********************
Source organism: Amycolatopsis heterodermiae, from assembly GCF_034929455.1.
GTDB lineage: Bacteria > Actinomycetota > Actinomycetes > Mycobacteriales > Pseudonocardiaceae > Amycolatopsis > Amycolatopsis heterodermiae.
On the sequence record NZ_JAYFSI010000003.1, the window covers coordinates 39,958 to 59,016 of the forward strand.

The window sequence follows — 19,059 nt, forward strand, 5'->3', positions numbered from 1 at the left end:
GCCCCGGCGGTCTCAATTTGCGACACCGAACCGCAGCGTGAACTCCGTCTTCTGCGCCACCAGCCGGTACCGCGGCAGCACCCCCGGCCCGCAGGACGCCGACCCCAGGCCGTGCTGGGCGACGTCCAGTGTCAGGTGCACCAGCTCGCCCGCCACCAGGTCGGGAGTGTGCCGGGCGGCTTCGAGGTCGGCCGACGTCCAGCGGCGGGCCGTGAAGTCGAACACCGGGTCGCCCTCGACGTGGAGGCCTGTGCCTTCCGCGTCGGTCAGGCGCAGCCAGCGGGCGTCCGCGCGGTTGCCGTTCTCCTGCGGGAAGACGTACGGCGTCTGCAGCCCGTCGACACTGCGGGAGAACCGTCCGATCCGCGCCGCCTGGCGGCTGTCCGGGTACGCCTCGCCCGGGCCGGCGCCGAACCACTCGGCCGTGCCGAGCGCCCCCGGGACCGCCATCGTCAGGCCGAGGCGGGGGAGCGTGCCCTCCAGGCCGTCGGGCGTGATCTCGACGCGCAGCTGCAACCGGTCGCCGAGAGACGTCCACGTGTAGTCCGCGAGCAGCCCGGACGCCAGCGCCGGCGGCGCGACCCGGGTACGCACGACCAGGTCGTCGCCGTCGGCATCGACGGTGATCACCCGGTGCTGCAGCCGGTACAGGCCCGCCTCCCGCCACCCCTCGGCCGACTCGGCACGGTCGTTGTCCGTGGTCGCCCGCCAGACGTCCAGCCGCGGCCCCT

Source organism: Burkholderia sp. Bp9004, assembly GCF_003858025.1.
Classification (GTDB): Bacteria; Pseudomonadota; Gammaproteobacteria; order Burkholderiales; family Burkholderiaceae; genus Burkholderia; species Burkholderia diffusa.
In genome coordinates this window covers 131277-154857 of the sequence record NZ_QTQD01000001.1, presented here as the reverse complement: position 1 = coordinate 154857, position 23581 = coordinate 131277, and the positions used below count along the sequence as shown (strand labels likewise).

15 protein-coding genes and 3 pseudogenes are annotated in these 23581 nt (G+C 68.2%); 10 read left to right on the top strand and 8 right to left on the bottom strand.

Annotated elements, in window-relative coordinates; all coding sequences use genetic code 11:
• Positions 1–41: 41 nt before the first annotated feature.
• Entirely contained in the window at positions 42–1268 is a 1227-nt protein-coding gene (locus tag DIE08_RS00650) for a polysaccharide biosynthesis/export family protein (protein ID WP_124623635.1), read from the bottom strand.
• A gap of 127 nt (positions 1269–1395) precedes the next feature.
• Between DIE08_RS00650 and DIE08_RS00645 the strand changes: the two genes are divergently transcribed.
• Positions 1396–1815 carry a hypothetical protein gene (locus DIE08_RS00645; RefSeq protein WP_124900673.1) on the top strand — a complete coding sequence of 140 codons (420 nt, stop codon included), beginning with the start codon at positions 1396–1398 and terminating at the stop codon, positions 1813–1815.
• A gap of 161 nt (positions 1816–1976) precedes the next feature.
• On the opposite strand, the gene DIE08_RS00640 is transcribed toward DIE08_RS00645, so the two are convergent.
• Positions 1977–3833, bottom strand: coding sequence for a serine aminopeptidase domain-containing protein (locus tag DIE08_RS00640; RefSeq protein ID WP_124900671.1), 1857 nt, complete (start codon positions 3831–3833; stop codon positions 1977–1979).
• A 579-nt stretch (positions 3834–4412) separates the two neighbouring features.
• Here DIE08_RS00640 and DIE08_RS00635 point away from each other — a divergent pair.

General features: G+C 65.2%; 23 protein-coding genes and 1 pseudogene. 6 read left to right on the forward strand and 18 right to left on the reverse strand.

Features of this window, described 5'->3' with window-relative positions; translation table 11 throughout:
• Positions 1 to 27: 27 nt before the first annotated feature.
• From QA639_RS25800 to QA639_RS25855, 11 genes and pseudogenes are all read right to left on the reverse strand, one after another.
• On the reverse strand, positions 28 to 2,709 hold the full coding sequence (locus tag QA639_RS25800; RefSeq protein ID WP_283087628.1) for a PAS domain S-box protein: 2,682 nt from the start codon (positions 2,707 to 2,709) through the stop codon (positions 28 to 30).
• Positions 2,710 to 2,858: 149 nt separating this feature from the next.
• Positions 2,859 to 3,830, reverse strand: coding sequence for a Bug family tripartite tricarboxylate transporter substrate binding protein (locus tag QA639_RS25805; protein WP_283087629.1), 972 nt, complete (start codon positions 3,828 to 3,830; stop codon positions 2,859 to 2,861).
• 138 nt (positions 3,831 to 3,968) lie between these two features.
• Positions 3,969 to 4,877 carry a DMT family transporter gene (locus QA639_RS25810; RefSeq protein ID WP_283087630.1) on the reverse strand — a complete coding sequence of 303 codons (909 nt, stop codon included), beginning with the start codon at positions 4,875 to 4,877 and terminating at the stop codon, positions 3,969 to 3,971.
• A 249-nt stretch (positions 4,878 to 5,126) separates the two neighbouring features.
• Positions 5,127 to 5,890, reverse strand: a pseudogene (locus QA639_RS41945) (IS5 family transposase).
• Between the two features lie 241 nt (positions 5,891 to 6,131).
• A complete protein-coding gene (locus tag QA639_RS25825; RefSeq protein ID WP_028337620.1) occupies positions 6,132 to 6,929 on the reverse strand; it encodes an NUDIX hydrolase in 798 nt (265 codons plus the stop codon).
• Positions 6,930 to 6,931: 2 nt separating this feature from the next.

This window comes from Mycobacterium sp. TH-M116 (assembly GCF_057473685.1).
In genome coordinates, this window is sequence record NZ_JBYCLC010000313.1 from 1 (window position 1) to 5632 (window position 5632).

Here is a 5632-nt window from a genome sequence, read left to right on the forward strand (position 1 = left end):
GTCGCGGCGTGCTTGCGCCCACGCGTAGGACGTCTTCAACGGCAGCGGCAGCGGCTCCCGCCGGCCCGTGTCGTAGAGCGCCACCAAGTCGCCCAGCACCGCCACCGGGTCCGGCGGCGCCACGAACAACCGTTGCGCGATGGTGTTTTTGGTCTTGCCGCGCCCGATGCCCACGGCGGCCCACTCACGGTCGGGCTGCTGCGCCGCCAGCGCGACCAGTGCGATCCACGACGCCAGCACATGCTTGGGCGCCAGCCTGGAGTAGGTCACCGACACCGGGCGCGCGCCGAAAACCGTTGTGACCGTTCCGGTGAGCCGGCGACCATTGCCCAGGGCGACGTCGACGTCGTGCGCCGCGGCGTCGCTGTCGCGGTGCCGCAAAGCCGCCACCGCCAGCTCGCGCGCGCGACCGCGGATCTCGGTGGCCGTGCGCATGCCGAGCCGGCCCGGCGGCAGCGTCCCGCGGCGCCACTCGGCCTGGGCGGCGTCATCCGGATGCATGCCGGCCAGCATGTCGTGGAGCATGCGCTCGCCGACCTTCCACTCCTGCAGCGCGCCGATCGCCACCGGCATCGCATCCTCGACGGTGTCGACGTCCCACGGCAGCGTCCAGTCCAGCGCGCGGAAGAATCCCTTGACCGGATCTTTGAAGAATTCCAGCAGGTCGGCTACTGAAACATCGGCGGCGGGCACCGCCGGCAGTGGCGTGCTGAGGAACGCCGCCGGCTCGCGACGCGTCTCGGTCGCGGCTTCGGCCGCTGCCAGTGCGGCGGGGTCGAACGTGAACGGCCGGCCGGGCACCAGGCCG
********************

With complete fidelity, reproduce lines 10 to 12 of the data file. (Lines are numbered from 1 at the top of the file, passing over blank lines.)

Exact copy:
Annotated elements, in window-relative coordinates; all coding sequences use genetic code 11:
• Positions 1–41: 41 nt before the first annotated feature.
• Entirely contained in the window at positions 42–1268 is a 1227-nt protein-coding gene (locus tag DIE08_RS00650) for a polysaccharide biosynthesis/export family protein (protein ID WP_124623635.1), read from the bottom strand.